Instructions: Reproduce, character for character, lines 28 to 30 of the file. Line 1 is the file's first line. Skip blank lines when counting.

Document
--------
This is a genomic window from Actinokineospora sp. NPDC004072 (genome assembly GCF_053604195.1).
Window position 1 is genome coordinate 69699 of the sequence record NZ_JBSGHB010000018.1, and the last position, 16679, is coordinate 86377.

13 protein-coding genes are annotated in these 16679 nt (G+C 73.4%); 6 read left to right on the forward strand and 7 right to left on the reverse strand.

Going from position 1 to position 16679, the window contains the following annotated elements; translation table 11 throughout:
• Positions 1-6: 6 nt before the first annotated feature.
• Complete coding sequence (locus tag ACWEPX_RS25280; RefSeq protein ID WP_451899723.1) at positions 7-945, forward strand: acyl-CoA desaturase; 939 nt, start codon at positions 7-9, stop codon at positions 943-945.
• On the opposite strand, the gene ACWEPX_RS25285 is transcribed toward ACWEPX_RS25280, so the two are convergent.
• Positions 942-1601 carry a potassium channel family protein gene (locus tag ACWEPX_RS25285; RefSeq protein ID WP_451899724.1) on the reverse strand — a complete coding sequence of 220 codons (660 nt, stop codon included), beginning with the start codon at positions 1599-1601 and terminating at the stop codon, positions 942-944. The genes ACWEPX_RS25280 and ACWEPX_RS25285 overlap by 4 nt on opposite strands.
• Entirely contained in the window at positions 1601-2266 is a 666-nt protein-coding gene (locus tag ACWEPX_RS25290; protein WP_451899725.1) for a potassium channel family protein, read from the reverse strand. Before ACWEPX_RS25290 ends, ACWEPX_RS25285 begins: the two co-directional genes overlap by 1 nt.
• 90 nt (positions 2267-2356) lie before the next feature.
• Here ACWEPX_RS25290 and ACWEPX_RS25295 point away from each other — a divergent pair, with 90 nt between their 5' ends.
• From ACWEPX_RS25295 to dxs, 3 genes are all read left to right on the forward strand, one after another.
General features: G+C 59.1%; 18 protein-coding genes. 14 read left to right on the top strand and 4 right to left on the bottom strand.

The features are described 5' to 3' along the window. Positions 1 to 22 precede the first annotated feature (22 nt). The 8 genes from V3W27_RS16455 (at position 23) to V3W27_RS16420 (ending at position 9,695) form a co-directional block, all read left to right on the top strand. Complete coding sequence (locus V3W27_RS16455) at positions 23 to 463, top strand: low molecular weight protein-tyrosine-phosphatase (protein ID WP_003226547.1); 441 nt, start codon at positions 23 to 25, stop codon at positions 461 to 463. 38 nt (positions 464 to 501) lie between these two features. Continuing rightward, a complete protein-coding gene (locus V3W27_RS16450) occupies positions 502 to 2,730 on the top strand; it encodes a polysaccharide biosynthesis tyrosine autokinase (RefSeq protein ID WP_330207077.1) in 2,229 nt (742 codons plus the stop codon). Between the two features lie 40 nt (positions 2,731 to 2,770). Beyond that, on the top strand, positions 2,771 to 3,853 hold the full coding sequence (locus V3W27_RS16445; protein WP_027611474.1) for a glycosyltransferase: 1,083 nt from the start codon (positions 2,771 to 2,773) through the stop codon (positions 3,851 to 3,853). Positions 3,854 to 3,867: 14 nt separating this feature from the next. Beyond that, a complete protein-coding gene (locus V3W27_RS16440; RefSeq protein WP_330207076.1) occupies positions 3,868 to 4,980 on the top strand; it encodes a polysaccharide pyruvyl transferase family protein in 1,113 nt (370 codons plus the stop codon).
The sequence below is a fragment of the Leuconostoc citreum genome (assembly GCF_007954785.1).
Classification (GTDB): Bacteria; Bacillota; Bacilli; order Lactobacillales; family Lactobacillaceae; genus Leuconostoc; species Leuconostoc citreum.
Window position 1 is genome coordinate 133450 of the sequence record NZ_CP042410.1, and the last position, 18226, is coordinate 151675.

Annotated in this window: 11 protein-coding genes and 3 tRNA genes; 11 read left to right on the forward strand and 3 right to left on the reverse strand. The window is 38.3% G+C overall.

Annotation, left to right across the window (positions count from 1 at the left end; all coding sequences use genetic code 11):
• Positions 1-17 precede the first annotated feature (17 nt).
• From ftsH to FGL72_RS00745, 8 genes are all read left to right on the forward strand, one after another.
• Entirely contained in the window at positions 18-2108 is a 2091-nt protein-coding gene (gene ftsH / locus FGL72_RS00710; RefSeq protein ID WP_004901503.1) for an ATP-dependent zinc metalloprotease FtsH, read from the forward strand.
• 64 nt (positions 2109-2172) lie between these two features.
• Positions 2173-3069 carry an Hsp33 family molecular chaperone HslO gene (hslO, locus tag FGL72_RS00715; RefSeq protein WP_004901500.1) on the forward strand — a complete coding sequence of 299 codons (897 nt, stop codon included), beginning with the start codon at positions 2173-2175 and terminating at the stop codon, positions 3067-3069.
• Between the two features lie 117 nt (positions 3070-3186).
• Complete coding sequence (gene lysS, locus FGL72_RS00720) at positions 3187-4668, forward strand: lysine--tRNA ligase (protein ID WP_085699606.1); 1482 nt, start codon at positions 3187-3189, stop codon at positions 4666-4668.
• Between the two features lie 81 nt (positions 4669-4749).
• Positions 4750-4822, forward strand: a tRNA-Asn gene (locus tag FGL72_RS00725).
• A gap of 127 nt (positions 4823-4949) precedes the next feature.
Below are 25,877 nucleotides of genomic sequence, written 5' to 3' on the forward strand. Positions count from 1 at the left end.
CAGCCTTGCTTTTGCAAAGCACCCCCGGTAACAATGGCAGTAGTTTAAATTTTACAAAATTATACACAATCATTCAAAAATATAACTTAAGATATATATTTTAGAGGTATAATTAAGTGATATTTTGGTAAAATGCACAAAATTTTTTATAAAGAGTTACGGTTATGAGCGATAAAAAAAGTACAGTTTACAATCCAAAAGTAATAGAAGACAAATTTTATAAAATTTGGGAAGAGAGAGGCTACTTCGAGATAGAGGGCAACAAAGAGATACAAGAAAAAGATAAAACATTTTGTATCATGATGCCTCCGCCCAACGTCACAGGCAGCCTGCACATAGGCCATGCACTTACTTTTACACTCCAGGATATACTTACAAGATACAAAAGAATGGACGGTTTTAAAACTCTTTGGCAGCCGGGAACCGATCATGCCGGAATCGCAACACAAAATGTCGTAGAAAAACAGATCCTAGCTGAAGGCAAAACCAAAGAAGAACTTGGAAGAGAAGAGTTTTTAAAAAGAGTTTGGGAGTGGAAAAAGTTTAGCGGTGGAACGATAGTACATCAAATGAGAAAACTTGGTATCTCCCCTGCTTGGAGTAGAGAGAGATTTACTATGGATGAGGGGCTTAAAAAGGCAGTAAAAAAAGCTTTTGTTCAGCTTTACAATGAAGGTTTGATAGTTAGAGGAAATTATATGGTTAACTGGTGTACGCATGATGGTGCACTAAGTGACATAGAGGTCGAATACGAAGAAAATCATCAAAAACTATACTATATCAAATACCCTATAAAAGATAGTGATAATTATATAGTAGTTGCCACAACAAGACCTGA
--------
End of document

• Positions 4750-4822, forward strand: a tRNA-Asn gene (locus tag FGL72_RS00725).
• A gap of 127 nt (positions 4823-4949) precedes the next feature.
Below are 25,877 nucleotides of genomic sequence, written 5' to 3' on the forward strand. Positions count from 1 at the left end.